This page created 11/9/99; Updated 12/14/11
The original fuel selector valve for the Stinson 108 series is a brass valve that has a history of becoming difficult to operate over time. Finally, there is a modern replacement valve available. Bruce Plendl of Everett Washington (Email: firstname.lastname@example.org) developed the new replacement using an Allen Aircraft Products valve. The valve kit is available from Univair. Here's what Bruce had to say about the kit when it was introduced in 1999:
"Univair has improved fuel tank selector valve kits now available for the Stinson to replace the original style brass tank selector valves. This is Univair's design kit equivalent of the single-use STC modification made to my airplane over two years ago, utilizing an Allen Aircraft Products valve. The Allen fuel valve is an aluminum valve of modern design and on my airplane operates as nicely as the day it was purchased. The selector rotates smoothly and easily with positively felt detent positions. (I sure don't miss draining my tanks yearly to lubricate the old valve.) Even though I only have two years time on my installation, the Allen valves have been used for several years on Piper products.Bruce offered these additional words in January of 2007: "Regarding the fuel selector, I am now approaching 10 years with the Allen fuel selector and have not had to perform any maintenance on it. It works as well as the day it was installed." Bruce also provided, in February of 2007 a comprehensive "10 year Update" report, in PDF format, on the development of his original fuel selector valve STC. The report describes in detail the testing that was done to receive FAA approval. Included in the update is a discussion of the issues that would be involved in seeking approval for use of the Allen valve with alternate engines and a summary of applicable FAA regulations relative to the fuel system. This report is an extraordinary resource for those interested in engineering data on the Stinson fuel system.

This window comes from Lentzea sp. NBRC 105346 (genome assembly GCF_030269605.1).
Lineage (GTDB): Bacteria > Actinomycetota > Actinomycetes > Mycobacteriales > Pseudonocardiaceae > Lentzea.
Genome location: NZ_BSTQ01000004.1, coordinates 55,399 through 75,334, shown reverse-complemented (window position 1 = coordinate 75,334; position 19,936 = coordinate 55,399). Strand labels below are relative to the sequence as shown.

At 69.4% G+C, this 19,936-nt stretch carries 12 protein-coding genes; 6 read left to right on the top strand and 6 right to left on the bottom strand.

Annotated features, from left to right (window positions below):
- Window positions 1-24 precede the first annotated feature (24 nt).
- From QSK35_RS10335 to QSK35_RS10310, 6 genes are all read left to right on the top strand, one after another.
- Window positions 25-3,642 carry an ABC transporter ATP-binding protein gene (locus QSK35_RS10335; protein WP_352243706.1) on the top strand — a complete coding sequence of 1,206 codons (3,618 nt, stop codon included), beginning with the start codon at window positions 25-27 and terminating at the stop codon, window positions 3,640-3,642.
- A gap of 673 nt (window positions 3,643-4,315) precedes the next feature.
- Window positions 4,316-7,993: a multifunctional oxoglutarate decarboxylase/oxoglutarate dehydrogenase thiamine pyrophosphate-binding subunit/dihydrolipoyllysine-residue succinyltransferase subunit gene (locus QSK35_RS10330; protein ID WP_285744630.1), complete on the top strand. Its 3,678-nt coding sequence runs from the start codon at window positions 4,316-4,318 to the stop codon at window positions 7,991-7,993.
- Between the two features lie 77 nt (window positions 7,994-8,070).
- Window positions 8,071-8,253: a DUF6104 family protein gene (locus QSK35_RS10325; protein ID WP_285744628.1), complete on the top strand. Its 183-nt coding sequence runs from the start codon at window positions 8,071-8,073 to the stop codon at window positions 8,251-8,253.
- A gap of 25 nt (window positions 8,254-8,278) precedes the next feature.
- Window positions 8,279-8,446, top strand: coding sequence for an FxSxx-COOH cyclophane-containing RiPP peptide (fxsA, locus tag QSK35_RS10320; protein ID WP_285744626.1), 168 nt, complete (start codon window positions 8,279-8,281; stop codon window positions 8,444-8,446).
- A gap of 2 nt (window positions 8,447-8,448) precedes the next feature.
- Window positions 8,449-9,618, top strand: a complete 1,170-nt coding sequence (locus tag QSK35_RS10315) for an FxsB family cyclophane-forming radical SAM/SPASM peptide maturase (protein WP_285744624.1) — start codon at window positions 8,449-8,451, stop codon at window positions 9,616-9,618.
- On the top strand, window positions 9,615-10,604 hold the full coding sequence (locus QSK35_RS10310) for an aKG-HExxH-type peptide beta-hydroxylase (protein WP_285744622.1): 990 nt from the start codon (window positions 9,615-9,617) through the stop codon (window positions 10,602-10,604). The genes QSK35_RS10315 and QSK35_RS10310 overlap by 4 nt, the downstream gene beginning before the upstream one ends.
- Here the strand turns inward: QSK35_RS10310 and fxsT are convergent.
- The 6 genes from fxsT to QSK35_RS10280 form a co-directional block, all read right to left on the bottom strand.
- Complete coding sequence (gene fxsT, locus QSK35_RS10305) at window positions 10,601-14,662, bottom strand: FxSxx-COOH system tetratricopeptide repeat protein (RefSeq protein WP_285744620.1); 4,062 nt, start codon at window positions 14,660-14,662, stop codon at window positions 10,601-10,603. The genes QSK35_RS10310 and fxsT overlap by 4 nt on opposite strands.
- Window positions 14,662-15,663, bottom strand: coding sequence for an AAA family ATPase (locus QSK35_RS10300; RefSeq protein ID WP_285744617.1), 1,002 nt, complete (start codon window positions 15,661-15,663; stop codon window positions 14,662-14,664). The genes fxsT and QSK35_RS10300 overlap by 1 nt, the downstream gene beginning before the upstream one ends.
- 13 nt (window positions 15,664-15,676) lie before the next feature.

Back in 1999, I spoke with Bill Little of Univair who offered this information:
The valve is installed according to "Univair Aircraft Corporation Service Information Letter No. 80" dated 2/22/99. Since Univair holds the Type Certificate, this change can be accomplished in accordance with this Service Letter and no STC is required. Appropriate log entries are required and the instructions that accompany the kit should be kept with the aircraft logs for future reference if needed for maintenance purposes.
Included in each kit is the U491-947 valve, screws, flareless line fittings, a collar that fits between the valve and the fuel selector torque tube, washers, clevis pin, etc. The torque tube needs to be cut and drilled to fit onto the collar with a clevis pin. The fuel lines are trimmed and cut squarely to a length where they will bottom on the seat within the flareless line fittings that are used with this installation. Detailed installation instructions are included in "Service Information Letter 80."
Installation of one of these kits eliminates the requirements of Service Bulletin No. 250 and Service Letter No. 77.
In posts on the Yahoo Stinson discussion board in January 2007, it was noted that the valve supplied by Univair is the same for either the 3/8" or 1/2" lines, only the fittings are different. This is confirmed by the parts list included in Service Letter No. 80. In fact, the the ONLY difference between the 2 kits is the number for the flareless fitting (68x8x4 for the 1/2" kit and 68x6 for the 3/8" kit). The part numbers for the valves are identical, U491-947.
As of this writing, the fuel valve kits are not approved for alternate engines, only the stock 150 or 165 HP Franklins. Bruce Plendl indicates that this is not necessarily because the valve does not provide sufficient fuel flow, but rather that the engineering required for FAA approval has not been pursued. Bruce stated, in an email dated Jan 11, 2007, "As I have said in past discussions, the 1/2 inch fuel system with this selector flows an incredible amount of fuel." Bruce believes that the valve could support up to 180 HP. Beyond that, other solutions would probably be needed, including the addition of a fuel pump.
At Oshkosh 2010 Univair had a prototype of a valve that they plan to approve for the Lycoming O-360 installation. On December 22, 2010, Bill from Univair said they are still working on it - nothing new to report yet. For the latest update on this, you could contact Univair.
I ordered and received the 1/2" kit for my Stinson, but decided not to install it because of uncertainty over future engine upgrades. I had Frank Bailey in California overhaul my original valve in 2005, but Frank is up there in years and is no longer providing the service.
Original Imperial-Eastman brass 1/2" fuel valve installed on my Stinson 108-3. Shown with firewall off. Earlier aircraft that had the 150 HP Franklin were originally equipped with 3/8" fuel lines and a 3/8" brass valve.